Toxicological evaluation of some food
    additives including anticaking agents,
    antimicrobials, antioxidants, emulsifiers
    and thickening agents


    The evaluations contained in this publication
    were prepared by the Joint FAO/WHO Expert
    Committee on Food Additives which met in Geneva,
    25 June - 4 July 19731

    World Health Organization


    1    Seventeenth Report of the Joint FAO/WHO Expert Committee on
    Food Additives, Wld Hlth Org. techn. Rep. Ser., 1974, No. 539;
    FAO Nutrition Meetings Report Series, 1974, No. 53.



         Hexamethylenetetramine was evaluated for acceptable daily intake
    by the Joint FAO/WHO Expert Committee on Food Additives (see Annex 1,
    Refs No. 6, No. 9 and No. 27) in 1961, 1964 and 1971. Since the
    previous evaluation, additional data have become available and are
    summarized and discussed in the following monograph. The previously
    published monographs have been expanded and are reproduced in their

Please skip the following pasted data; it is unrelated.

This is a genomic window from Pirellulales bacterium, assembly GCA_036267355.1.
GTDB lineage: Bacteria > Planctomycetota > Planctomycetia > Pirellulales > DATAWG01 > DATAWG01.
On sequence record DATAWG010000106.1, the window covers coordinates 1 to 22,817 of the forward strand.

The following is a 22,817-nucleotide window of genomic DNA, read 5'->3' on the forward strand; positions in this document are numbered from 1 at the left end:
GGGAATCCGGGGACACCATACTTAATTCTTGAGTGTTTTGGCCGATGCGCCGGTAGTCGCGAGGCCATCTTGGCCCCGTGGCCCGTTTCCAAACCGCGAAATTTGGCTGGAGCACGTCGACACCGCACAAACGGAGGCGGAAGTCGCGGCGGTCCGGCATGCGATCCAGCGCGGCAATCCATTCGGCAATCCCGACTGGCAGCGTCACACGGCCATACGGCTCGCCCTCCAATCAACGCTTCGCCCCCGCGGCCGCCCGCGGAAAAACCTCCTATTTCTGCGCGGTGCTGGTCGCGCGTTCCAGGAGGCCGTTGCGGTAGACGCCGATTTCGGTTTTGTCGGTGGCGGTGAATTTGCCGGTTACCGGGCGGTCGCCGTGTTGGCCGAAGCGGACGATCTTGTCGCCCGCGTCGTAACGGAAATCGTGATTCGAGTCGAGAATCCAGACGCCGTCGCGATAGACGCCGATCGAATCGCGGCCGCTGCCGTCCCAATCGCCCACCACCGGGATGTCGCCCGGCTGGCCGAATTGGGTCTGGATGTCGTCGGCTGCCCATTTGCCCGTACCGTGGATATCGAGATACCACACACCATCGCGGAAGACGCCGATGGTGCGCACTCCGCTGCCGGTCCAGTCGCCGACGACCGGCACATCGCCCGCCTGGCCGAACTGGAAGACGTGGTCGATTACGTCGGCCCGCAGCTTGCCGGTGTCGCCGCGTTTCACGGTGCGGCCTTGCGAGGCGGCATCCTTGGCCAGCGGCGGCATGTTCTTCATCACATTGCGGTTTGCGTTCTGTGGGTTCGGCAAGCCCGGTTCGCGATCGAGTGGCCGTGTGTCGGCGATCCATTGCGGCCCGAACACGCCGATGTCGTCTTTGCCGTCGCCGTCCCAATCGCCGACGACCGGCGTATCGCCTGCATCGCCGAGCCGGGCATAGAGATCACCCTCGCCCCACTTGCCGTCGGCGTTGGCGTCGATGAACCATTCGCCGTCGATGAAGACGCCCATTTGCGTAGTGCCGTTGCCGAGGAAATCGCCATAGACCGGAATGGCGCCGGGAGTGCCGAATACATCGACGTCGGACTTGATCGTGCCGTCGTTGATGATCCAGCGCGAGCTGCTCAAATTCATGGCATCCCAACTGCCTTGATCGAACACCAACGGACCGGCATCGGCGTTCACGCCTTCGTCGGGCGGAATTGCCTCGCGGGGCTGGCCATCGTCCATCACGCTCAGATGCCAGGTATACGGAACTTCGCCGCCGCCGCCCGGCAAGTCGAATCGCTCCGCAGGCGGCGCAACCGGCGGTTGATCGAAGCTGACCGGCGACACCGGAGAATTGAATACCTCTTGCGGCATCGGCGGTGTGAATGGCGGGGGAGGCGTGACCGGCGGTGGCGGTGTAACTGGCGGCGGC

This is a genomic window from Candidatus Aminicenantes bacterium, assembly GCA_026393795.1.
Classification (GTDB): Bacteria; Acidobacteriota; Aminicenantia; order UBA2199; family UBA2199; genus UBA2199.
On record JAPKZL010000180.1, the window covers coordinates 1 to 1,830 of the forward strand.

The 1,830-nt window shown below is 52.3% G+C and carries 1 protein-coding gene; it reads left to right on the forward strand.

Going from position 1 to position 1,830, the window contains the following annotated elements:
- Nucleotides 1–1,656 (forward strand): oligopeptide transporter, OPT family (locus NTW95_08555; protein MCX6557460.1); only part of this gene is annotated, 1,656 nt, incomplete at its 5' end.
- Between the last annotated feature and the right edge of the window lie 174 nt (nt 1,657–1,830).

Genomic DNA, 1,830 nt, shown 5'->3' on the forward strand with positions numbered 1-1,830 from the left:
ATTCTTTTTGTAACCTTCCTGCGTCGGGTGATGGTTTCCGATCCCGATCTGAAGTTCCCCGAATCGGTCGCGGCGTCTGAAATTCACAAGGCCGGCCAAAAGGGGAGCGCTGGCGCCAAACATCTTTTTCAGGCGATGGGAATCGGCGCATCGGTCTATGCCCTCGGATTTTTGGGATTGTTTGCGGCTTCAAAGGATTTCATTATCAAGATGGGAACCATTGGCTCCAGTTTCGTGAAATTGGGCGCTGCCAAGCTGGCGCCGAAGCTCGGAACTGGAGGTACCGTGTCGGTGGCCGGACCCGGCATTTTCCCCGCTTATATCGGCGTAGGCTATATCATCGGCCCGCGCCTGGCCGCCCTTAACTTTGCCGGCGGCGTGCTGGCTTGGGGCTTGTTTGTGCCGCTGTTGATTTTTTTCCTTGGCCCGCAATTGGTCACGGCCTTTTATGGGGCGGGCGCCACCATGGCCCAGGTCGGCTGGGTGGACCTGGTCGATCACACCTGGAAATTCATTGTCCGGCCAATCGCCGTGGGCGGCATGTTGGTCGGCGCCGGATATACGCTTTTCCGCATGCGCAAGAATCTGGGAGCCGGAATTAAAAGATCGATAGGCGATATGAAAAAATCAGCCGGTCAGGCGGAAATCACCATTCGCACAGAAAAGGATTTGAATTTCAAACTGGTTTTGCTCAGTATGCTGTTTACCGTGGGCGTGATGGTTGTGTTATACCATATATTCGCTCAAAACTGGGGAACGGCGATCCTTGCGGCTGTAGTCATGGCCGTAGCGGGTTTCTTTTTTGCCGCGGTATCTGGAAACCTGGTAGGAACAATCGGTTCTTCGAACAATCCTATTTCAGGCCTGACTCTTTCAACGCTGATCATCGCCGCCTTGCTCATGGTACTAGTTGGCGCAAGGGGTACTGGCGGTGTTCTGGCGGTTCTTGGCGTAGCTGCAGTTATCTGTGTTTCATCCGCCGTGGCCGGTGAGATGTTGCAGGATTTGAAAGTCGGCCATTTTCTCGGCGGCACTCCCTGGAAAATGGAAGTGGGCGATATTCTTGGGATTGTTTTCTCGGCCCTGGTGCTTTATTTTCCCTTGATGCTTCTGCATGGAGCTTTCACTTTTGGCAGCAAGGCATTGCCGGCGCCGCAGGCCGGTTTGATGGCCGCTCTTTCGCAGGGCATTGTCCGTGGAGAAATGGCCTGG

entirety below.



         Under acid conditions, or in the presence of proteins,
    hexamethylenetetramine (HMT) decomposes gradually yielding ammonia
    and formaldehyde (Hutschenreuter, 1956).

         There is a theoretical possibility that bis-chlormethyl ethers
    may be formed in the stomach from the reaction of formaldehyde with
    chloride ions. However, whilst this occurs readily in the gaseous
    phase it is much less likely in liquid phases (Conning, 1973).

         Because of these chemical and biochemical properties it is
    pertinent to consider biochemical information on formaldehyde and its
    metabolite formic acid in relation to the toxicological evaluation of

         Formaldehyde and formic acid occur in fresh unpreserved codfish
    muscle (Amano & Yamada, 1964), also in honey, roasted foods and some
    fruits (Malorny, 1969a).

         Formaldehyde and formic acid are excreted in the urine of dogs
    and cats fed a meal of fish not treated with preservatives, the source